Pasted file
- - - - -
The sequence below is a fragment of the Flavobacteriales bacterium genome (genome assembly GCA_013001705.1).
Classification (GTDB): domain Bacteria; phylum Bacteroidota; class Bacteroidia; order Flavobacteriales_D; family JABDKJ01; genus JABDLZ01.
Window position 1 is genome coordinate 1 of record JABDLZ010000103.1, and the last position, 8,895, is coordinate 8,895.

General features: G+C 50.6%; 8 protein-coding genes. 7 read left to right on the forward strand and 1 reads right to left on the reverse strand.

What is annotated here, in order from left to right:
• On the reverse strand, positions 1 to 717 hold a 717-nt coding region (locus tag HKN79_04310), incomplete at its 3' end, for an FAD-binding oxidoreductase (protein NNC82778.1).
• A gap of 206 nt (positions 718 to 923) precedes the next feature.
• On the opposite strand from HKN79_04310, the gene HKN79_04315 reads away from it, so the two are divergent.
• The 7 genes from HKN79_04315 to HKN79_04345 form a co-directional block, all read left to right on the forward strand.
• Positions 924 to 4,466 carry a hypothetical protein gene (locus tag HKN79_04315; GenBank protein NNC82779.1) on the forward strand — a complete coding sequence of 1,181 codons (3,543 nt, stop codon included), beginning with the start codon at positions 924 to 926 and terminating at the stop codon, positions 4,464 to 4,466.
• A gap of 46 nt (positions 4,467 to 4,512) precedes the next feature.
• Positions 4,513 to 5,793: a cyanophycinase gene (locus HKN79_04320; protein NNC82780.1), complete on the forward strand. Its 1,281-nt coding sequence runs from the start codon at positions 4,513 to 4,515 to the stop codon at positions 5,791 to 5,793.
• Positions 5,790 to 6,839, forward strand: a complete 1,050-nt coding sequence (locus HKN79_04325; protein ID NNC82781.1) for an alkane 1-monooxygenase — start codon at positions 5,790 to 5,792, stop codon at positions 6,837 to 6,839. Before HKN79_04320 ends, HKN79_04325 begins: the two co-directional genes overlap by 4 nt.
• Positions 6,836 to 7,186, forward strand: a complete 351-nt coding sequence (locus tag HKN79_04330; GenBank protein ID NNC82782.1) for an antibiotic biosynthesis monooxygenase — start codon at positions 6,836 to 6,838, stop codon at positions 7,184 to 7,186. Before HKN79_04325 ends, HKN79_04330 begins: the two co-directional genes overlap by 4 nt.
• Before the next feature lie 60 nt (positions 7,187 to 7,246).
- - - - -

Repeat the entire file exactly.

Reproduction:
The sequence below is a fragment of the Flavobacteriales bacterium genome (genome assembly GCA_013001705.1).
Classification (GTDB): domain Bacteria; phylum Bacteroidota; class Bacteroidia; order Flavobacteriales_D; family JABDKJ01; genus JABDLZ01.
Window position 1 is genome coordinate 1 of record JABDLZ010000103.1, and the last position, 8,895, is coordinate 8,895.

General features: G+C 50.6%; 8 protein-coding genes. 7 read left to right on the forward strand and 1 reads right to left on the reverse strand.

What is annotated here, in order from left to right:
• On the reverse strand, positions 1 to 717 hold a 717-nt coding region (locus tag HKN79_04310), incomplete at its 3' end, for an FAD-binding oxidoreductase (protein NNC82778.1).
• A gap of 206 nt (positions 718 to 923) precedes the next feature.
• On the opposite strand from HKN79_04310, the gene HKN79_04315 reads away from it, so the two are divergent.
• The 7 genes from HKN79_04315 to HKN79_04345 form a co-directional block, all read left to right on the forward strand.
• Positions 924 to 4,466 carry a hypothetical protein gene (locus tag HKN79_04315; GenBank protein NNC82779.1) on the forward strand — a complete coding sequence of 1,181 codons (3,543 nt, stop codon included), beginning with the start codon at positions 924 to 926 and terminating at the stop codon, positions 4,464 to 4,466.
• A gap of 46 nt (positions 4,467 to 4,512) precedes the next feature.
• Positions 4,513 to 5,793: a cyanophycinase gene (locus HKN79_04320; protein NNC82780.1), complete on the forward strand. Its 1,281-nt coding sequence runs from the start codon at positions 4,513 to 4,515 to the stop codon at positions 5,791 to 5,793.
• Positions 5,790 to 6,839, forward strand: a complete 1,050-nt coding sequence (locus HKN79_04325; protein ID NNC82781.1) for an alkane 1-monooxygenase — start codon at positions 5,790 to 5,792, stop codon at positions 6,837 to 6,839. Before HKN79_04320 ends, HKN79_04325 begins: the two co-directional genes overlap by 4 nt.
• Positions 6,836 to 7,186, forward strand: a complete 351-nt coding sequence (locus tag HKN79_04330; GenBank protein ID NNC82782.1) for an antibiotic biosynthesis monooxygenase — start codon at positions 6,836 to 6,838, stop codon at positions 7,184 to 7,186. Before HKN79_04325 ends, HKN79_04330 begins: the two co-directional genes overlap by 4 nt.
• Before the next feature lie 60 nt (positions 7,187 to 7,246).